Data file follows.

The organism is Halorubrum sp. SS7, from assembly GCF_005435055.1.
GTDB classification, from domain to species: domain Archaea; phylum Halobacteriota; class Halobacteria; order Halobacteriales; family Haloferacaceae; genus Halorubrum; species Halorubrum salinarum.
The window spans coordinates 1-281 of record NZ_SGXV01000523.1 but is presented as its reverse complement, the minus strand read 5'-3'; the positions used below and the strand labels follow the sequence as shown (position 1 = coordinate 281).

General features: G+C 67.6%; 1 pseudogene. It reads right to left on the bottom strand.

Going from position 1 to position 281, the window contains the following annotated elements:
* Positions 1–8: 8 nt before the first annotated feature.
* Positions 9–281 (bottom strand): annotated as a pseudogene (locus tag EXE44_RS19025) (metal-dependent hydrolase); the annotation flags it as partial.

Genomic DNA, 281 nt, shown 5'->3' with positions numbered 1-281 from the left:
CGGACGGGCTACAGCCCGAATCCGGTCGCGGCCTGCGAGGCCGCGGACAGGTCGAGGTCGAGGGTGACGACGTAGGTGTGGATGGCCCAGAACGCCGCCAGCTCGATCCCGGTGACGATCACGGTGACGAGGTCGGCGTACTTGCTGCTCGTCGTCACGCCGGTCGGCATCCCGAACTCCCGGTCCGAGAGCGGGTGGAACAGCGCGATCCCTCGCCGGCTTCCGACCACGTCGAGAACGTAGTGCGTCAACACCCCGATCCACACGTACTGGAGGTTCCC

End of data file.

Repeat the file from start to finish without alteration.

The organism is Halorubrum sp. SS7, from assembly GCF_005435055.1.
GTDB classification, from domain to species: domain Archaea; phylum Halobacteriota; class Halobacteria; order Halobacteriales; family Haloferacaceae; genus Halorubrum; species Halorubrum salinarum.
The window spans coordinates 1-281 of record NZ_SGXV01000523.1 but is presented as its reverse complement, the minus strand read 5'-3'; the positions used below and the strand labels follow the sequence as shown (position 1 = coordinate 281).

General features: G+C 67.6%; 1 pseudogene. It reads right to left on the bottom strand.

Going from position 1 to position 281, the window contains the following annotated elements:
* Positions 1–8: 8 nt before the first annotated feature.
* Positions 9–281 (bottom strand): annotated as a pseudogene (locus tag EXE44_RS19025) (metal-dependent hydrolase); the annotation flags it as partial.

Genomic DNA, 281 nt, shown 5'->3' with positions numbered 1-281 from the left:
CGGACGGGCTACAGCCCGAATCCGGTCGCGGCCTGCGAGGCCGCGGACAGGTCGAGGTCGAGGGTGACGACGTAGGTGTGGATGGCCCAGAACGCCGCCAGCTCGATCCCGGTGACGATCACGGTGACGAGGTCGGCGTACTTGCTGCTCGTCGTCACGCCGGTCGGCATCCCGAACTCCCGGTCCGAGAGCGGGTGGAACAGCGCGATCCCTCGCCGGCTTCCGACCACGTCGAGAACGTAGTGCGTCAACACCCCGATCCACACGTACTGGAGGTTCCC